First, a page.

Public Briefing: The World Bank Presentation
On February 19, 2013 in a beautiful Jerusalem neighborhood overlooking the Old City Walls, the auditorium where the Red Sea-Dead Sea Conduit briefing took place was filled to the brim. The gathering presented an opportunity to review and respond to the World Bank Red Sea-Dead Sea Conveyance Study Program, ongoing since 2004. For the World Bank’s Study Program site click here. For further background information on the Red Dead Conduct Project please view the following webpage on FoEME’s website.
Alexander McPhail, Study Program Manager with the World Bank began the briefing with a presentation. The World Bank is currently responsible for providing independent support, acting as a neutral party in the process of developing the Project, mobilizing funding and managing project consultants for the Program. The World Bank has defined the project’s main objectives as (1) saving the Dead Sea from environmental degradation, (2) creating opportunities for more affordable hydro-power and desalination, and (3)promoting a symbol of peaceful cooperation between Israeli, Jordanian, and Palestinian governments.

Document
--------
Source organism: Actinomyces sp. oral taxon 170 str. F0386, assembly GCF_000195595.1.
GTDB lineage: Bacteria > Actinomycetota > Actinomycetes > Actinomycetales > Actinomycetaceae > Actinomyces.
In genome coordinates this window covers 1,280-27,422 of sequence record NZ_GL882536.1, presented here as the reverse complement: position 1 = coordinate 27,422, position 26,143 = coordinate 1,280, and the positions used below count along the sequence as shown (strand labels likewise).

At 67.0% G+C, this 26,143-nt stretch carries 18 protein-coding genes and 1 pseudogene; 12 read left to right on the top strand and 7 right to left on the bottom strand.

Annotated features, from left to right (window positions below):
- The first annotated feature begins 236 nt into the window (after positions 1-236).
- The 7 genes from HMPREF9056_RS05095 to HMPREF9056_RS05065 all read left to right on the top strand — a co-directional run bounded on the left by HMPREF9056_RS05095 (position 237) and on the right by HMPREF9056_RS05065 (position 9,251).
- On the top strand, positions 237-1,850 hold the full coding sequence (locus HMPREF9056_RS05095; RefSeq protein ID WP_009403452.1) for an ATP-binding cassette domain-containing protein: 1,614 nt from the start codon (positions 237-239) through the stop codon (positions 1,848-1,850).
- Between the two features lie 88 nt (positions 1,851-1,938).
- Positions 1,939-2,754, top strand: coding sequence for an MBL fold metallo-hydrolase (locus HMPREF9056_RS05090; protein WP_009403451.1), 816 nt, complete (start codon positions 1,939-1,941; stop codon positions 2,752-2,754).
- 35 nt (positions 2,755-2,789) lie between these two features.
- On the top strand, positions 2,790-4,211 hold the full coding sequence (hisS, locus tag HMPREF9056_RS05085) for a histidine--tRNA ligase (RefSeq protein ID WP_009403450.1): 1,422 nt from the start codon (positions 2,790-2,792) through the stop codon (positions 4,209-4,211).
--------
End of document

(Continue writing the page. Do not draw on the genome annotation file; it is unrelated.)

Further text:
During his presentation, McPhail presented three feasible options moving forward: Red Sea to Dead Sea transfer of water, Mediterranean Sea to Dead Sea transfer of water, or the option to utilize a combination of techniques including desalination at both Aqaba and Mediterranean Sea sites coupled with importation of water from Turkey and water recycling and conservation efforts. The World Bank chose the Red Sea-Dead Sea Water Conveyance as the “Identified Option.” Simply put, this involves transferring seawater from the Red Sea to the Dead Sea Basin. McPhail spoke to the relative ease of developing hydropower, creating potable water through desalination, and infusing desalination brineto “stabilize” Dead Sea water levels if the “Identified Option” is to be used. To date, a full /Resettlement Plan has not been completed. McPhail asserted that studies completed thus far expect environmental hazards to be minimal and that identified environmental risks could be mitigated by “readily available and proven methods and technologies.” Overall, McPhail essentially downplayed the potential severity of environmental damage. Following the World Bank presentation, the audience reviewed poster boards outlining the available options in further qualitative and quantitative detail.
The Public Speaks: A Range of Perspectives